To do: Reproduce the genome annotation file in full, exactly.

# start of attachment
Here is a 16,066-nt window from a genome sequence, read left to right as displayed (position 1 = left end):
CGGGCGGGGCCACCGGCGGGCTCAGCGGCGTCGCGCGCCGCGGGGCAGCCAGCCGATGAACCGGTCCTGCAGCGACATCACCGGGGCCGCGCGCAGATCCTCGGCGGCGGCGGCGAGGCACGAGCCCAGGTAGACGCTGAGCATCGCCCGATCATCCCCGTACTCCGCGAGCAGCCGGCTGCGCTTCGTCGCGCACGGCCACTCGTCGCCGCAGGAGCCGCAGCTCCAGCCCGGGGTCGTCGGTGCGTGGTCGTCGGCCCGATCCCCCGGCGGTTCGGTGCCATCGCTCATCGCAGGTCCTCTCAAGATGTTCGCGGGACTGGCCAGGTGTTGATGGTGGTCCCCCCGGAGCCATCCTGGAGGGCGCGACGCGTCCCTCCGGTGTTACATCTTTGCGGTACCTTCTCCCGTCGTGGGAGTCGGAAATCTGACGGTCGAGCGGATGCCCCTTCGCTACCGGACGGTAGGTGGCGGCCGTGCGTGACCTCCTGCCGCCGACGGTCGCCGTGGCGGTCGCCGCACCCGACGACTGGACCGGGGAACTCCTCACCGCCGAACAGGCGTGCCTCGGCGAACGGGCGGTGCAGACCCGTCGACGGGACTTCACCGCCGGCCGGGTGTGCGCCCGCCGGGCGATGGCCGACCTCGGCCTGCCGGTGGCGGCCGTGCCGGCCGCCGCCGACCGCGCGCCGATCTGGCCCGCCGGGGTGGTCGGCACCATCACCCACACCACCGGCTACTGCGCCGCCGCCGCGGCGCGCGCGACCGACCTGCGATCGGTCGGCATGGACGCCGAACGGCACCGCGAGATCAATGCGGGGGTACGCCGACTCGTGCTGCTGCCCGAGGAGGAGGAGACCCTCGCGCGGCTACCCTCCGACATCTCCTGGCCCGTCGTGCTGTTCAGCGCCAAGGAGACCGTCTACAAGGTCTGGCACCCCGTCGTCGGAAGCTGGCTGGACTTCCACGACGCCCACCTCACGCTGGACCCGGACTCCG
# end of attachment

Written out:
Here is a 16,066-nt window from a genome sequence, read left to right as displayed (position 1 = left end):
CGGGCGGGGCCACCGGCGGGCTCAGCGGCGTCGCGCGCCGCGGGGCAGCCAGCCGATGAACCGGTCCTGCAGCGACATCACCGGGGCCGCGCGCAGATCCTCGGCGGCGGCGGCGAGGCACGAGCCCAGGTAGACGCTGAGCATCGCCCGATCATCCCCGTACTCCGCGAGCAGCCGGCTGCGCTTCGTCGCGCACGGCCACTCGTCGCCGCAGGAGCCGCAGCTCCAGCCCGGGGTCGTCGGTGCGTGGTCGTCGGCCCGATCCCCCGGCGGTTCGGTGCCATCGCTCATCGCAGGTCCTCTCAAGATGTTCGCGGGACTGGCCAGGTGTTGATGGTGGTCCCCCCGGAGCCATCCTGGAGGGCGCGACGCGTCCCTCCGGTGTTACATCTTTGCGGTACCTTCTCCCGTCGTGGGAGTCGGAAATCTGACGGTCGAGCGGATGCCCCTTCGCTACCGGACGGTAGGTGGCGGCCGTGCGTGACCTCCTGCCGCCGACGGTCGCCGTGGCGGTCGCCGCACCCGACGACTGGACCGGGGAACTCCTCACCGCCGAACAGGCGTGCCTCGGCGAACGGGCGGTGCAGACCCGTCGACGGGACTTCACCGCCGGCCGGGTGTGCGCCCGCCGGGCGATGGCCGACCTCGGCCTGCCGGTGGCGGCCGTGCCGGCCGCCGCCGACCGCGCGCCGATCTGGCCCGCCGGGGTGGTCGGCACCATCACCCACACCACCGGCTACTGCGCCGCCGCCGCGGCGCGCGCGACCGACCTGCGATCGGTCGGCATGGACGCCGAACGGCACCGCGAGATCAATGCGGGGGTACGCCGACTCGTGCTGCTGCCCGAGGAGGAGGAGACCCTCGCGCGGCTACCCTCCGACATCTCCTGGCCCGTCGTGCTGTTCAGCGCCAAGGAGACCGTCTACAAGGTCTGGCACCCCGTCGTCGGAAGCTGGCTGGACTTCCACGACGCCCACCTCACGCTGGACCCGGACTCCG